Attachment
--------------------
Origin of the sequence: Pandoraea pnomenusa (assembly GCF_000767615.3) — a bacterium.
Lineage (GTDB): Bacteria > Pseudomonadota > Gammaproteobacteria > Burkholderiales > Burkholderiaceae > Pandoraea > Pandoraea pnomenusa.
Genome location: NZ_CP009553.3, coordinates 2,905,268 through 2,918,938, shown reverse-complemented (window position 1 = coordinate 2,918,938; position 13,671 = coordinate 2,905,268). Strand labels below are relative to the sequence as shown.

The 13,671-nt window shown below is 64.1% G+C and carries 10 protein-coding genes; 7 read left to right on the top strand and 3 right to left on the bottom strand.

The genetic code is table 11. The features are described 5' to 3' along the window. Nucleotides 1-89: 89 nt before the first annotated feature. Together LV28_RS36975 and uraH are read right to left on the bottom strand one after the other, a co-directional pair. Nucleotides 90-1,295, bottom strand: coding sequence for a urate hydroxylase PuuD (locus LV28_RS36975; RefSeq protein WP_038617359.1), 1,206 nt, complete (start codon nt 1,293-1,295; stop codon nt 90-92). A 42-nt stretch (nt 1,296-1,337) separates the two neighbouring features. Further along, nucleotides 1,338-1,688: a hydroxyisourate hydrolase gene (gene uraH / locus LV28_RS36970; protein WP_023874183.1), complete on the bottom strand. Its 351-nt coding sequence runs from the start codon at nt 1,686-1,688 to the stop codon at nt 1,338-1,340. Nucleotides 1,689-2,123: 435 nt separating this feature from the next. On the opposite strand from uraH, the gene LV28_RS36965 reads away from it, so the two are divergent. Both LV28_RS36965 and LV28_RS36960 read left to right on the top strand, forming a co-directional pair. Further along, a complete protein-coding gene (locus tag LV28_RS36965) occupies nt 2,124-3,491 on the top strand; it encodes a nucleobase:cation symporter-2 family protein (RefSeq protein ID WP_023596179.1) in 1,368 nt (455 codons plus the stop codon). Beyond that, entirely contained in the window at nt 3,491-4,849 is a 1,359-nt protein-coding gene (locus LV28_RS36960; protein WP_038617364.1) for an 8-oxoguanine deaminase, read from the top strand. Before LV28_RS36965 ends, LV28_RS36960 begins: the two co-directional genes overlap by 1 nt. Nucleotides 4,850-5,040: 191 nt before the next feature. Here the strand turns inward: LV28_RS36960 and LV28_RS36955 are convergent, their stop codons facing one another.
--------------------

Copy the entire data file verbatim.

Origin of the sequence: Pandoraea pnomenusa (assembly GCF_000767615.3) — a bacterium.
Lineage (GTDB): Bacteria > Pseudomonadota > Gammaproteobacteria > Burkholderiales > Burkholderiaceae > Pandoraea > Pandoraea pnomenusa.
Genome location: NZ_CP009553.3, coordinates 2,905,268 through 2,918,938, shown reverse-complemented (window position 1 = coordinate 2,918,938; position 13,671 = coordinate 2,905,268). Strand labels below are relative to the sequence as shown.

The 13,671-nt window shown below is 64.1% G+C and carries 10 protein-coding genes; 7 read left to right on the top strand and 3 right to left on the bottom strand.

The genetic code is table 11. The features are described 5' to 3' along the window. Nucleotides 1-89: 89 nt before the first annotated feature. Together LV28_RS36975 and uraH are read right to left on the bottom strand one after the other, a co-directional pair. Nucleotides 90-1,295, bottom strand: coding sequence for a urate hydroxylase PuuD (locus LV28_RS36975; RefSeq protein WP_038617359.1), 1,206 nt, complete (start codon nt 1,293-1,295; stop codon nt 90-92). A 42-nt stretch (nt 1,296-1,337) separates the two neighbouring features. Further along, nucleotides 1,338-1,688: a hydroxyisourate hydrolase gene (gene uraH / locus LV28_RS36970; protein WP_023874183.1), complete on the bottom strand. Its 351-nt coding sequence runs from the start codon at nt 1,686-1,688 to the stop codon at nt 1,338-1,340. Nucleotides 1,689-2,123: 435 nt separating this feature from the next. On the opposite strand from uraH, the gene LV28_RS36965 reads away from it, so the two are divergent. Both LV28_RS36965 and LV28_RS36960 read left to right on the top strand, forming a co-directional pair. Further along, a complete protein-coding gene (locus tag LV28_RS36965) occupies nt 2,124-3,491 on the top strand; it encodes a nucleobase:cation symporter-2 family protein (RefSeq protein ID WP_023596179.1) in 1,368 nt (455 codons plus the stop codon). Beyond that, entirely contained in the window at nt 3,491-4,849 is a 1,359-nt protein-coding gene (locus LV28_RS36960; protein WP_038617364.1) for an 8-oxoguanine deaminase, read from the top strand. Before LV28_RS36965 ends, LV28_RS36960 begins: the two co-directional genes overlap by 1 nt. Nucleotides 4,850-5,040: 191 nt before the next feature. Here the strand turns inward: LV28_RS36960 and LV28_RS36955 are convergent, their stop codons facing one another.